• HB 60, authored by Representative Wes Cantrell (R-Woodstock), is the "Georgia Educational Scholarship Act." The bill amends Title 20 to allow for certain public school students to receive public education funds to pay for private "qualified educational expenses." Specifically, the legislation allows any student whose family income is below 200% of the federal poverty level, adopted foster children, active duty military children, students with one of several disabilities and IEPs, those with a documented case of bullying, and students who “spent the previous school year enrolled in a public school which is part of a local school system not currently offering an option for students to receive 100 percent of instruction in person" to seek an allocation equal to the state-wide average per student allocation of state funds for public education. Students may use this allocation to pay for expenses including tuition and fees for private and postsecondary schools, nonpublic online learning courses, therapy services, transportation, and educational technology and materials. Unused funds may also be applied to tuition at a Georgia postsecondary institution after a student graduates high school. This bill was referred to the House Education Committee.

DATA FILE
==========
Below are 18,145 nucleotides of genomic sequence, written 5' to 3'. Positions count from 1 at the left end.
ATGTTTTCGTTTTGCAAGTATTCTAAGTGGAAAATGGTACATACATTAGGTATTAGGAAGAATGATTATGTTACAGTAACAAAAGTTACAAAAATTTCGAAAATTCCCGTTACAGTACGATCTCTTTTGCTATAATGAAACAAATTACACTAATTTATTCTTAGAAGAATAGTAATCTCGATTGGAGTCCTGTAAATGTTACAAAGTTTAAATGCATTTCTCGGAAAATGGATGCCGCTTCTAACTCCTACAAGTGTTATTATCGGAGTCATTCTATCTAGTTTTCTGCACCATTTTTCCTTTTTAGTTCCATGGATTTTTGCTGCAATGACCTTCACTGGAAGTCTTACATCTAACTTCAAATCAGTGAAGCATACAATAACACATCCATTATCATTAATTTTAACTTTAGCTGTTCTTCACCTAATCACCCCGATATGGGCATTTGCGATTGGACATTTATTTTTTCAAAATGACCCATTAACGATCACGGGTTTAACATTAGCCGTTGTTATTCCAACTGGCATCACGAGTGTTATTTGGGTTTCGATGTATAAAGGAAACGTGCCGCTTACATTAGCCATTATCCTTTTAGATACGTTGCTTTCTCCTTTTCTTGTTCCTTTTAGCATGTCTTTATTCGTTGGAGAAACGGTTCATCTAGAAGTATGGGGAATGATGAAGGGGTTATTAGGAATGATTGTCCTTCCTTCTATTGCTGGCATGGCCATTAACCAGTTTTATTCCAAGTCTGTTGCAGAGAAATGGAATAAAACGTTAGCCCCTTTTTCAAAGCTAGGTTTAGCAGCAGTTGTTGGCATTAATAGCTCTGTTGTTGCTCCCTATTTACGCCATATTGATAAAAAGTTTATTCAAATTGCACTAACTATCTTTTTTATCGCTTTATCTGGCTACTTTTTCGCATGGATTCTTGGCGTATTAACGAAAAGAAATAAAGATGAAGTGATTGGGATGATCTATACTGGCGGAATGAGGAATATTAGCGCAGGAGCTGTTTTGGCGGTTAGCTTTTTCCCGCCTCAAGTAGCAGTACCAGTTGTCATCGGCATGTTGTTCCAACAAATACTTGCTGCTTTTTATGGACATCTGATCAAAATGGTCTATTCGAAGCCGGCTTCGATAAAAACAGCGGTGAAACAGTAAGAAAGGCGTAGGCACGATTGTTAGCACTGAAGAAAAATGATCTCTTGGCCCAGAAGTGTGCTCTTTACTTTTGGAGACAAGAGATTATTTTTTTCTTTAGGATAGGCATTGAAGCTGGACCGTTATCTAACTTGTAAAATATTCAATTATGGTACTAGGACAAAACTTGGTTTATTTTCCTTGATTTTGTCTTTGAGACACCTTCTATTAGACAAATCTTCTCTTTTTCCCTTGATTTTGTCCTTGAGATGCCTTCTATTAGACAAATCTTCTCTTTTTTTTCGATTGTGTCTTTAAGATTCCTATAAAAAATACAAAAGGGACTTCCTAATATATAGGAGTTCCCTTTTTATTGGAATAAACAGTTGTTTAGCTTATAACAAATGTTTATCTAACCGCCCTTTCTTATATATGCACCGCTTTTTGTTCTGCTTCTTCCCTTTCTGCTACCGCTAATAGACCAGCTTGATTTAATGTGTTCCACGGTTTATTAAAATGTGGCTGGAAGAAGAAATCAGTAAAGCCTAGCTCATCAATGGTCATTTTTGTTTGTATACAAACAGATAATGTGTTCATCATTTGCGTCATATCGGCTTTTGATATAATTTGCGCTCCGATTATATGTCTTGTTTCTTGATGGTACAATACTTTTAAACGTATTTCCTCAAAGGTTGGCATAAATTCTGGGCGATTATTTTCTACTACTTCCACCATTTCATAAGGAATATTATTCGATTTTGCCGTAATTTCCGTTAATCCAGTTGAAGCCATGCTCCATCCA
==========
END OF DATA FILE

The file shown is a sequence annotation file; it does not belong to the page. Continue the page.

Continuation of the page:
• HR 4, authored by Representative. Wes Cantrell (R-Woodstock), proposes a constitutional amendment increasing the length of House member terms to four years and instituting a term limit of six consecutive terms. The resolution also provides for a three-term limit for Senators and a two-term limit for the Lt. Governor. This resolution was referred to the House Government Affairs Committee.